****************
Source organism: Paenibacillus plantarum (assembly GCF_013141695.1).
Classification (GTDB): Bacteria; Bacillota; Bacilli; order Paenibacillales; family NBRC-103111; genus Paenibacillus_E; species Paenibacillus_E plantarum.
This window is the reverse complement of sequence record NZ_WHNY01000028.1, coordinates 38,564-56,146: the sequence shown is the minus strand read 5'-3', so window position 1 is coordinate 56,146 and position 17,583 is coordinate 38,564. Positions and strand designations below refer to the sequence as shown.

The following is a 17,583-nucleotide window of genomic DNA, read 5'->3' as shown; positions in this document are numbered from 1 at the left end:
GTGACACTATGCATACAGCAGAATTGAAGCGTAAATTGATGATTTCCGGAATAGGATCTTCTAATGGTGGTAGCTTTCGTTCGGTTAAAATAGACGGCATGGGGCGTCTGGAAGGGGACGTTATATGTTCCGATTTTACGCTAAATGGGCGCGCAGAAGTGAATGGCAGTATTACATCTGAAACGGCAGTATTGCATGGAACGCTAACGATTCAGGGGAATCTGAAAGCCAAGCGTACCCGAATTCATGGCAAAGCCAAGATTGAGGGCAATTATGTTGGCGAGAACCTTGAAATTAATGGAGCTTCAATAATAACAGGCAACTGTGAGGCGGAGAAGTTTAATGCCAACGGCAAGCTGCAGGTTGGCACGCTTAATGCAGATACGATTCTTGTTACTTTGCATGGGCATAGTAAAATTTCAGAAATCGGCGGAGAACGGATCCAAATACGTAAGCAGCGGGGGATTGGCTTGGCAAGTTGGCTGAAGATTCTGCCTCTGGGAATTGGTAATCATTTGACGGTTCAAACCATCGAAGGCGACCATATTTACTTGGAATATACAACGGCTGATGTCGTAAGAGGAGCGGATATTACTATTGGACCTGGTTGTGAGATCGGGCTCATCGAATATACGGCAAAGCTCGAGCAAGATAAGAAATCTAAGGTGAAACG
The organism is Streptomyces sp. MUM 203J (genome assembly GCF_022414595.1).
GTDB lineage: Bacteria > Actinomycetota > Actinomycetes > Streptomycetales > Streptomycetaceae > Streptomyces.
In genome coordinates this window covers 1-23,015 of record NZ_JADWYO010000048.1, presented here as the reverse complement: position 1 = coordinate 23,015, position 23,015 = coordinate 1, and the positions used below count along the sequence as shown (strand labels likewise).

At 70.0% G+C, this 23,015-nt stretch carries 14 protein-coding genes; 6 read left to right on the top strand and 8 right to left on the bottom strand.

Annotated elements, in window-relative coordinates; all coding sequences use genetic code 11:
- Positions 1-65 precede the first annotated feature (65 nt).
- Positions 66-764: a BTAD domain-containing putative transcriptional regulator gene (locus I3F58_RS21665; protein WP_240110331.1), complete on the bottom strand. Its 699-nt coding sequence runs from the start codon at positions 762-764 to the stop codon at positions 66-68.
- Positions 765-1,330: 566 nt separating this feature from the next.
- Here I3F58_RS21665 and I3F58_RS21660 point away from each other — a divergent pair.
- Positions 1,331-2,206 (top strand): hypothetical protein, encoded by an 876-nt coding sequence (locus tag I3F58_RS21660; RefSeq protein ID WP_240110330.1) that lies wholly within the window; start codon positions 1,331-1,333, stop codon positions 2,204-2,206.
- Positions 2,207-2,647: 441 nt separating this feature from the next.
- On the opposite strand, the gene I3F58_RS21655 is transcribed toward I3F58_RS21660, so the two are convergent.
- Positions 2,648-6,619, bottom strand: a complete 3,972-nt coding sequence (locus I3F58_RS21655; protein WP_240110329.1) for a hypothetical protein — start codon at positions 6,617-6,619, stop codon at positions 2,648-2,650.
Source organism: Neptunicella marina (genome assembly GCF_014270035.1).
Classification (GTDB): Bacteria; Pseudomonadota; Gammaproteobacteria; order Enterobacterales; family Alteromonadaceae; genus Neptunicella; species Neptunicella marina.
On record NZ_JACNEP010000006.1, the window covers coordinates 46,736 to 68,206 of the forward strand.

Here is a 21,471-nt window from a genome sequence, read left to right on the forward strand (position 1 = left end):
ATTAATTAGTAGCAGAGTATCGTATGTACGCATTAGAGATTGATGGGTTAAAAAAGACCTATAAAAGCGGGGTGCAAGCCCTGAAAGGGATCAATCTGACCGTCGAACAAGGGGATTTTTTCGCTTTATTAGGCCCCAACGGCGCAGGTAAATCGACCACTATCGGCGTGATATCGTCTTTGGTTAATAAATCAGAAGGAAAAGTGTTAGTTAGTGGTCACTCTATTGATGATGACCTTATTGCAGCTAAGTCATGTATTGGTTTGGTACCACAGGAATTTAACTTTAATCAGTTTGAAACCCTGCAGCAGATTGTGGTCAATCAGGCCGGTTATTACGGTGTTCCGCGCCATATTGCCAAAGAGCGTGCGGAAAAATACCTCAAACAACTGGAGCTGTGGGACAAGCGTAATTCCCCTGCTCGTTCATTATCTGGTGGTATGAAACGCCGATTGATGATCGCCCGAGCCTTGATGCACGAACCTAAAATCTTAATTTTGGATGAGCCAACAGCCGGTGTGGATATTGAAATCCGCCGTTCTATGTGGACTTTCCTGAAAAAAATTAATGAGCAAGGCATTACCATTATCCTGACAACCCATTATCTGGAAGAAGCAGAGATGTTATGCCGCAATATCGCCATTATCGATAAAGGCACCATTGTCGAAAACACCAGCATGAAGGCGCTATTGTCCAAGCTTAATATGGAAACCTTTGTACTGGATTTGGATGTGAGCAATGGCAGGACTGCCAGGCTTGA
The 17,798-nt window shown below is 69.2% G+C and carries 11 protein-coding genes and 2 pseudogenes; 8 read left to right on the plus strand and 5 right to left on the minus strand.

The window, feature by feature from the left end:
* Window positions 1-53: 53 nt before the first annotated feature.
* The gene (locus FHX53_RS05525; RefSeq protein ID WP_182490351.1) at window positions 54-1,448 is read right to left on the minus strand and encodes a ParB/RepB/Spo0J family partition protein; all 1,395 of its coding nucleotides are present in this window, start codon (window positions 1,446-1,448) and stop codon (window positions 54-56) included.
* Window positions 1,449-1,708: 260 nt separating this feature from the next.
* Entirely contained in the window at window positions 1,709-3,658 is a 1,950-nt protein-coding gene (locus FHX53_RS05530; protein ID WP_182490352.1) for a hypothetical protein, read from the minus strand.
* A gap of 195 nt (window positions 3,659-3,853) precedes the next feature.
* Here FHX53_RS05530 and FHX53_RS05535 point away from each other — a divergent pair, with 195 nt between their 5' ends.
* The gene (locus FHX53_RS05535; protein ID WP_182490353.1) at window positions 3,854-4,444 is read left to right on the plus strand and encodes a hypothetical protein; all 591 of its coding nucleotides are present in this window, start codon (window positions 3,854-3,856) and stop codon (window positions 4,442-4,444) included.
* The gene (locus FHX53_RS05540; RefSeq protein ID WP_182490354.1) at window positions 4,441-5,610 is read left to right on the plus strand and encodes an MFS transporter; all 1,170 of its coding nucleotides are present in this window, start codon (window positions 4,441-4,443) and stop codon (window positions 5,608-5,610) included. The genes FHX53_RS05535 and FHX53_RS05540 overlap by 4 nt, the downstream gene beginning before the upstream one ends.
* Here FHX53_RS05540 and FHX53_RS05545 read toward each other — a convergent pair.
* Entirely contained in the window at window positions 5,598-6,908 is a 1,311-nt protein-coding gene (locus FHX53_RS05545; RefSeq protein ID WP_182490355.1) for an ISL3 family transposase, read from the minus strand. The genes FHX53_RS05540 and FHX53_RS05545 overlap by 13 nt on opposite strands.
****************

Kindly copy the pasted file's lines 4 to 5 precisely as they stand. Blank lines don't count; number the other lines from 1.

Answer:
The following is a 17,583-nucleotide window of genomic DNA, read 5'->3' as shown; positions in this document are numbered from 1 at the left end:
GTGACACTATGCATACAGCAGAATTGAAGCGTAAATTGATGATTTCCGGAATAGGATCTTCTAATGGTGGTAGCTTTCGTTCGGTTAAAATAGACGGCATGGGGCGTCTGGAAGGGGACGTTATATGTTCCGATTTTACGCTAAATGGGCGCGCAGAAGTGAATGGCAGTATTACATCTGAAACGGCAGTATTGCATGGAACGCTAACGATTCAGGGGAATCTGAAAGCCAAGCGTACCCGAATTCATGGCAAAGCCAAGATTGAGGGCAATTATGTTGGCGAGAACCTTGAAATTAATGGAGCTTCAATAATAACAGGCAACTGTGAGGCGGAGAAGTTTAATGCCAACGGCAAGCTGCAGGTTGGCACGCTTAATGCAGATACGATTCTTGTTACTTTGCATGGGCATAGTAAAATTTCAGAAATCGGCGGAGAACGGATCCAAATACGTAAGCAGCGGGGGATTGGCTTGGCAAGTTGGCTGAAGATTCTGCCTCTGGGAATTGGTAATCATTTGACGGTTCAAACCATCGAAGGCGACCATATTTACTTGGAATATACAACGGCTGATGTCGTAAGAGGAGCGGATATTACTATTGGACCTGGTTGTGAGATCGGGCTCATCGAATATACGGCAAAGCTCGAGCAAGATAAGAAATCTAAGGTGAAACG